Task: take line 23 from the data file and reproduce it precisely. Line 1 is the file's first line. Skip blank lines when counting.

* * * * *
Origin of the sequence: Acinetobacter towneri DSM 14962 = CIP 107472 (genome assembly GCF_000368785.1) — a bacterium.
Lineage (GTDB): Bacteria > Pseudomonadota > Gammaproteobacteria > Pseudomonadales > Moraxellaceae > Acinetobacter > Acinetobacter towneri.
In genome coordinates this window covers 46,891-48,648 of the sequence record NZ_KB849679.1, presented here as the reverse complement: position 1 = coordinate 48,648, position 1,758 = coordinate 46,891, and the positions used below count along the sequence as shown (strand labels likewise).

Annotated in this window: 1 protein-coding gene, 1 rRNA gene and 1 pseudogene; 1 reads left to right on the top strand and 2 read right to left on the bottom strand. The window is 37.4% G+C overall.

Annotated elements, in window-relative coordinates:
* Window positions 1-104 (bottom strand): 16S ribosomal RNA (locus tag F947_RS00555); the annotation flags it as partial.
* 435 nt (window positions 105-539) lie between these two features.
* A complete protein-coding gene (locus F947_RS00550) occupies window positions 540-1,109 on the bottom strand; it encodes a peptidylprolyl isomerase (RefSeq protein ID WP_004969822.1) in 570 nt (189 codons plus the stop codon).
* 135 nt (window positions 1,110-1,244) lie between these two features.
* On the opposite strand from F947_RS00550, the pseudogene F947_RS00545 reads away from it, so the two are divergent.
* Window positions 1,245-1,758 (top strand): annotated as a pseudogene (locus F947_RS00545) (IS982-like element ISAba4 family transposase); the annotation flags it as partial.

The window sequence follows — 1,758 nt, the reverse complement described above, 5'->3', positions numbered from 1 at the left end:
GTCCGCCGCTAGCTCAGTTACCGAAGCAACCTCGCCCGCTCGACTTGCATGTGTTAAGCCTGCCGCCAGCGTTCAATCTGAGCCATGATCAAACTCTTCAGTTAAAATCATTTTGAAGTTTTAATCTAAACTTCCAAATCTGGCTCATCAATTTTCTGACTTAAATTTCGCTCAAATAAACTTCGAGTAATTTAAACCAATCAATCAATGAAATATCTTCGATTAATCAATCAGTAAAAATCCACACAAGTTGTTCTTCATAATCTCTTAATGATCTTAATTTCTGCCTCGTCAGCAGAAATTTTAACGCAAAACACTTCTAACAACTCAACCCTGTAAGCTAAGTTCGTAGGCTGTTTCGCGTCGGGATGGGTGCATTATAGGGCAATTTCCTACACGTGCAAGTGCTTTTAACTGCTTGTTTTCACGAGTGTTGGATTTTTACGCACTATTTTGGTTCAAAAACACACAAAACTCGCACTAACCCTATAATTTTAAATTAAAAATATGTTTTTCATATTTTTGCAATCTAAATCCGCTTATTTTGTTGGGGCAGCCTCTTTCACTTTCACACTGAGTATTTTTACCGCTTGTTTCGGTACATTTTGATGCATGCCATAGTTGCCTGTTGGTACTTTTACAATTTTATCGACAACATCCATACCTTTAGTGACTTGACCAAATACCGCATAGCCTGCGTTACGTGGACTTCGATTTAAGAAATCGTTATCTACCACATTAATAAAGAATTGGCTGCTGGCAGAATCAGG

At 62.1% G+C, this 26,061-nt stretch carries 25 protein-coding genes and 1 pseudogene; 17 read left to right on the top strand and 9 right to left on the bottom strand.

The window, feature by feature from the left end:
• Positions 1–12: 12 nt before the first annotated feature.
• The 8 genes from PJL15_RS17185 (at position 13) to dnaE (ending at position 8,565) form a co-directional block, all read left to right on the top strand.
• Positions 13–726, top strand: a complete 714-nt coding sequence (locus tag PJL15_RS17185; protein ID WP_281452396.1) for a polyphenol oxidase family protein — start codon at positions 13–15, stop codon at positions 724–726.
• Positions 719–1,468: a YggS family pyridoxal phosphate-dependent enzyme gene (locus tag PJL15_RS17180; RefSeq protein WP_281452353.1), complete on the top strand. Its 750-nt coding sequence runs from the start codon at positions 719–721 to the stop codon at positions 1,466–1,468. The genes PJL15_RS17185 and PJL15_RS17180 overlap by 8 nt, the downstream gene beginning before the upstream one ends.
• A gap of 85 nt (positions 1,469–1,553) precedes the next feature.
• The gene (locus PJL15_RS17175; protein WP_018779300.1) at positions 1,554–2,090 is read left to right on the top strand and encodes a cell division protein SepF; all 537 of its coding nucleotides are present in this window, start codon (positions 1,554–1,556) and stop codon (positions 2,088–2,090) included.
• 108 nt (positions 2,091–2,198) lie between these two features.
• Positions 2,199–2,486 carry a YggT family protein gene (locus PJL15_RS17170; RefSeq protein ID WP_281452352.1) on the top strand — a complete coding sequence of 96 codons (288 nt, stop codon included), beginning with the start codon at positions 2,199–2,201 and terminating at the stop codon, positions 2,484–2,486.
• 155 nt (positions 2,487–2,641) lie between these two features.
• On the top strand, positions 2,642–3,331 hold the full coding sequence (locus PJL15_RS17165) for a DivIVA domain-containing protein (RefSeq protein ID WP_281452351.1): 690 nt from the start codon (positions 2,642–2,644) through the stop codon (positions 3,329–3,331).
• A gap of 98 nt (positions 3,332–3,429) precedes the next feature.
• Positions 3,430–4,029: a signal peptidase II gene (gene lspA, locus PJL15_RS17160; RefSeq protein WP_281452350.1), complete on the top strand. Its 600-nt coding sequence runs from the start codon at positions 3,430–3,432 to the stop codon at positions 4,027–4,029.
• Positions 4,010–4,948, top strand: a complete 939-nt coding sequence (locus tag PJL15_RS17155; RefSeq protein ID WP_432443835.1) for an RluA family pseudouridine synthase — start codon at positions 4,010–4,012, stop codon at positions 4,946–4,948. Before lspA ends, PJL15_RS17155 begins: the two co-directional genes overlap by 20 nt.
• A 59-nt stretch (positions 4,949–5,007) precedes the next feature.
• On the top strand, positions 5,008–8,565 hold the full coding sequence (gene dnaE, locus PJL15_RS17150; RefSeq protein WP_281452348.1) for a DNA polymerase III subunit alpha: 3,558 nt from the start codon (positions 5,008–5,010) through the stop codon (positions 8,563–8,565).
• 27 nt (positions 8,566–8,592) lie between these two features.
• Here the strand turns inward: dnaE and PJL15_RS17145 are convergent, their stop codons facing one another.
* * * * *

• Positions 2,199–2,486 carry a YggT family protein gene (locus PJL15_RS17170; RefSeq protein ID WP_281452352.1) on the top strand — a complete coding sequence of 96 codons (288 nt, stop codon included), beginning with the start codon at positions 2,199–2,201 and terminating at the stop codon, positions 2,484–2,486.